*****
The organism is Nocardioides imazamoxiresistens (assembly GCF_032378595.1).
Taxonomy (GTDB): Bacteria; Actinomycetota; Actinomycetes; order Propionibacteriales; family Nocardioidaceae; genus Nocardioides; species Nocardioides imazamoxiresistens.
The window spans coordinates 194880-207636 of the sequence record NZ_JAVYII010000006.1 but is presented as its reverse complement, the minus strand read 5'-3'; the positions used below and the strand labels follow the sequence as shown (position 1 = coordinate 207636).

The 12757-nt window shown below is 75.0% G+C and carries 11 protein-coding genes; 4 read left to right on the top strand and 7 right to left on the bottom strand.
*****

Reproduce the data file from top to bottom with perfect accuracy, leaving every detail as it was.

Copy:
The organism is Nocardioides imazamoxiresistens (assembly GCF_032378595.1).
Taxonomy (GTDB): Bacteria; Actinomycetota; Actinomycetes; order Propionibacteriales; family Nocardioidaceae; genus Nocardioides; species Nocardioides imazamoxiresistens.
The window spans coordinates 194880-207636 of the sequence record NZ_JAVYII010000006.1 but is presented as its reverse complement, the minus strand read 5'-3'; the positions used below and the strand labels follow the sequence as shown (position 1 = coordinate 207636).

The 12757-nt window shown below is 75.0% G+C and carries 11 protein-coding genes; 4 read left to right on the top strand and 7 right to left on the bottom strand.